Chip Taylor: I was making one or two bets a day with my bookie, who was with Meyer Lansky’s operation. My runner’s name was George and I’d make my bets and then go about my business writing songs. My bookie would give me Christmas presents and a bottle of whiskey on my birthday, and finally said to George “You’re always here with a smile on your face, and you bring me presents, and I don’t get it. According to my records, I beat you 53 out of 56 weeks,” and he said “Our boss is not a dumb fellow. Since the third week you beat us, he called us into his office and said ‘Here’s what I want you to do. Anything that Chip bets, get together and bet 10 times as much and lay it off with the other bookies in town and at the racetrack.’” He said “Chip, you are one of our best customers.” I really felt “How can you have a better life than this?” I loved betting horses. I loved my family. In ’65, my son was born, and I loved coaching the teams and stuff like that. I had a full life. And I didn’t spend any time hanging out in the city with the music scene. When the day was over, I checked the paper to see if my horses won and got on the train and went home.

PKM: Which of those songs from that era was the shortest amount of time spent writing for the greatest return over your life.

Chip Taylor: Without question “Wild Thing.” I had written a couple of things other than country that were doing okay, and the rhythm and blues folks were starting to want my songs. One day I got a call from producer Gerry Granahan, I guess it was in 1963 maybe ‘64, and he said he had a group, The Wild Ones, looking for a song, and I had never had any rock-and-roll hits before that. So I hung up the phone, it was around 2:00, and I started chugging on the guitar and the chords of “Wild Thing” came out right away. I don’t even know why, it just came out. I knew I wanted to stop and say something, but I didn’t want to think about it too much, I just wanted to think about looking at a sexy girl and saying something to her, I hadn’t done that until I got to the studio and I asked the engineer to turn the lights out when I got there and put the thing in record, and every so often I just stopped and said something. The only part that was written before I got in the studio was the chorus, so the “Wild thing, I think I love you. But I want to know for sure,” that, with the silence, is the magic of the song. It didn’t become a hit immediately, but The Troggs heard it and cut it pretty much like the demo, and that was it.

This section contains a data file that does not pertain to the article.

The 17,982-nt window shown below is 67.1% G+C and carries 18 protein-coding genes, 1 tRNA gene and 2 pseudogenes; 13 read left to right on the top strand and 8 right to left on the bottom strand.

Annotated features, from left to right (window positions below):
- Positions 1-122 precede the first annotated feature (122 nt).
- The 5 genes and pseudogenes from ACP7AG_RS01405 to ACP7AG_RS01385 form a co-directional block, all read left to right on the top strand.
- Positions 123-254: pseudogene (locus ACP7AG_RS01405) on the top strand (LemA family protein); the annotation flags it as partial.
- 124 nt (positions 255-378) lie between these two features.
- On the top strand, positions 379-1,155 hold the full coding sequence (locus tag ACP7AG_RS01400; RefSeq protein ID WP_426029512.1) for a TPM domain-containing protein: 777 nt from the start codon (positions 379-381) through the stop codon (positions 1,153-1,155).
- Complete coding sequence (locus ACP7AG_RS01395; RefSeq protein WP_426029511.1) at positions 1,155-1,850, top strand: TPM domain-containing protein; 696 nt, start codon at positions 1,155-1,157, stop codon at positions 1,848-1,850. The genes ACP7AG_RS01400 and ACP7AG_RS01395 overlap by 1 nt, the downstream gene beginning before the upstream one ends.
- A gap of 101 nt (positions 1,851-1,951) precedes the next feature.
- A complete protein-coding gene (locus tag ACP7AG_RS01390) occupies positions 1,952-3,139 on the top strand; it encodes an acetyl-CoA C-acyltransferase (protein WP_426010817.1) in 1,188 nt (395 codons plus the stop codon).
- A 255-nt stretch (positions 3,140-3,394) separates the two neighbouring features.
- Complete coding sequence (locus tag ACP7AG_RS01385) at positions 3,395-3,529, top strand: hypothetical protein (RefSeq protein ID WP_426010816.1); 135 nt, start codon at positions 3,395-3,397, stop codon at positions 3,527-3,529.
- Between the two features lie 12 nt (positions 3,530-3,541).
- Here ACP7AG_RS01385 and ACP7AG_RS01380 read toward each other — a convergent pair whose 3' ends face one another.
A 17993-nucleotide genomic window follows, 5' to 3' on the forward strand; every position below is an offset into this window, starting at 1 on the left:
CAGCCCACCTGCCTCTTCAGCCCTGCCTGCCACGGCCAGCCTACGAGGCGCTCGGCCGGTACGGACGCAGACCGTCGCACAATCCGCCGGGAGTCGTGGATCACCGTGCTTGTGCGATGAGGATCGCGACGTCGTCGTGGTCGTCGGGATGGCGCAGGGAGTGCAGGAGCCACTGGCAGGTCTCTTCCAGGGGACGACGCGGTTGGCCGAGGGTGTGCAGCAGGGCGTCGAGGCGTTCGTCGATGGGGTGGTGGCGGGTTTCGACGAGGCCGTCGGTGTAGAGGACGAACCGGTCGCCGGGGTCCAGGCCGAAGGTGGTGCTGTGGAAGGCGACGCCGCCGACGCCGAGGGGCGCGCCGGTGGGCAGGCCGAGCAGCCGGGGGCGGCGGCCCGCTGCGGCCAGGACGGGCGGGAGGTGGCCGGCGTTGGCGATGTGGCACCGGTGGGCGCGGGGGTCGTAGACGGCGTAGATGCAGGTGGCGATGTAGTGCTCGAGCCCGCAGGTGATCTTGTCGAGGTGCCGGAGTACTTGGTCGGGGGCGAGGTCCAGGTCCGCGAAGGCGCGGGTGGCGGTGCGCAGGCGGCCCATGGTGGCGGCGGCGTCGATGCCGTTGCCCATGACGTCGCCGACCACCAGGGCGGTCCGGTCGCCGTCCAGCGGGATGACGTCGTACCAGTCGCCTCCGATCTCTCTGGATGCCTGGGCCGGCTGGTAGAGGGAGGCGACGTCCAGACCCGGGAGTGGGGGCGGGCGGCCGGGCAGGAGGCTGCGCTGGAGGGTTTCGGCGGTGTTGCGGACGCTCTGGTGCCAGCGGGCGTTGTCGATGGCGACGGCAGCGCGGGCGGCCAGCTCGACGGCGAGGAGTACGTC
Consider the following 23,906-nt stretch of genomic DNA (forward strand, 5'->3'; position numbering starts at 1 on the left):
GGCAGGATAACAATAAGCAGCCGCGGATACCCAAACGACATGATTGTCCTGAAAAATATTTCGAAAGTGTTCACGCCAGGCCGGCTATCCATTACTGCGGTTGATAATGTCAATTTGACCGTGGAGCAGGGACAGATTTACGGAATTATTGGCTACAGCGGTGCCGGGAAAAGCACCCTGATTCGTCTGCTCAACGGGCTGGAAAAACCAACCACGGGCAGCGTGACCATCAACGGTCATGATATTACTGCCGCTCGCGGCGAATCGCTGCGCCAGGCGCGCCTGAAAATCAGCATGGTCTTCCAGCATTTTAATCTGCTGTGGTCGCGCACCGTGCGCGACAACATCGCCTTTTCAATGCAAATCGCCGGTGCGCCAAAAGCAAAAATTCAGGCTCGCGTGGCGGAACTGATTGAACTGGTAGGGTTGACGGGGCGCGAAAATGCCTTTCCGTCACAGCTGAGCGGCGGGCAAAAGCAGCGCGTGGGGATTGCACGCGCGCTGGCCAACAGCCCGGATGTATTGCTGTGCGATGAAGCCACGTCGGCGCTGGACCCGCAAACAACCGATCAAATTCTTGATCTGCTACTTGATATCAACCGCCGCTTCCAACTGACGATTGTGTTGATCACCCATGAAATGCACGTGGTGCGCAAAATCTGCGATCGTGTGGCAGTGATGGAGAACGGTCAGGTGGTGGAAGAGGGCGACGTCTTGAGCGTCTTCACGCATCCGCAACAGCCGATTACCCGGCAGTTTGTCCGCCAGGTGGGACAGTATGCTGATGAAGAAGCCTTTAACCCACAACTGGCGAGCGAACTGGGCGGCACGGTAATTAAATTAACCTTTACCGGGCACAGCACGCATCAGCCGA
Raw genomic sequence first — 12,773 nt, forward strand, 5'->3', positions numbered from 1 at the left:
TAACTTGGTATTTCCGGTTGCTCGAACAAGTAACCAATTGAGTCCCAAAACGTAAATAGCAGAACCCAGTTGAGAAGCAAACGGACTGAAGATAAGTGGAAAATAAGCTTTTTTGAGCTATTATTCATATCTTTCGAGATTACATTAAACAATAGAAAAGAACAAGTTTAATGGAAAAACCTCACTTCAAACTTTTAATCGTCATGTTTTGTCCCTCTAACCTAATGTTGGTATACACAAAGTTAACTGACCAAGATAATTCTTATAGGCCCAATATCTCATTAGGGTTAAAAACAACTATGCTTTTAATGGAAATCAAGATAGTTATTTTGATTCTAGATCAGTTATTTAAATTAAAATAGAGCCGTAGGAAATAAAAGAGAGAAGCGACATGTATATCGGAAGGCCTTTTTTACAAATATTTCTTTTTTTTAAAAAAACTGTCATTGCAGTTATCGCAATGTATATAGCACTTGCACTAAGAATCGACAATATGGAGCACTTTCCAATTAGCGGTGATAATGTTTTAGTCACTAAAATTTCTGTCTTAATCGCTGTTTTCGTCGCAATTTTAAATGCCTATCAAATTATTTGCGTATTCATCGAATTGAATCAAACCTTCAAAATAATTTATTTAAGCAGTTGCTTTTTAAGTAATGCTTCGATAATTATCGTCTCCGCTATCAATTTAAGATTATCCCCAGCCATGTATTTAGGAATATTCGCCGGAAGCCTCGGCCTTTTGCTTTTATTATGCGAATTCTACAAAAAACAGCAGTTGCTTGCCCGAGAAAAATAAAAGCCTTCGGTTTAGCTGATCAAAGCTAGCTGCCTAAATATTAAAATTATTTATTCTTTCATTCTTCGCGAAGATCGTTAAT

PKM: Has the demo ever been released?

Chip Taylor: I have the demo. It’s never been released, some people have asked, but I don’t really want to release it. I don’t know what to do with the demos from that era. I might gift it somewhere.

Original Version of “Wild Thing” by Jordan Christopher & The Wild Ones (1965)

PKM: Tell me about “Angel Of The Morning.”

Chip Taylor: When I wrote “Angel Of The Morning,” it wasn’t thinking “I know I’m going to write about this or about that.” I sat there with a guitar and started playing chords like I usually do, this was in my writing space at 1650 Broadway, and nothing really was coming out of me that gave me that chill. Then maybe a half hour later, all of a sudden, the melody and the words of the first few lines came out and I thought “What the fuck is this?” I had such a chill, and tears in my eyes. It was beautiful. I thought “What is this?” and I played it again. Then the next line came out, and the rest of it just rolled out of me in 15 minutes, and it came from just that chill, that spark.

PKM: What was your attitude about the “assembly line” songwriting that was happening back then?

Chip Taylor: In the 1960s, I didn’t try to do what the other people in The Brill Building or 1650 Broadway were doing. The publishers would tell the songwriters “Bobby Vee needs a song in two weeks,” and they’d focus on Bobby Vee’s last hit and try to move it a little this way or that way and get something that fit him. I never thought like that.

PKM: Your next transition was back to being a solo artist, with a persona that was almost a precursor of Outlaw Country.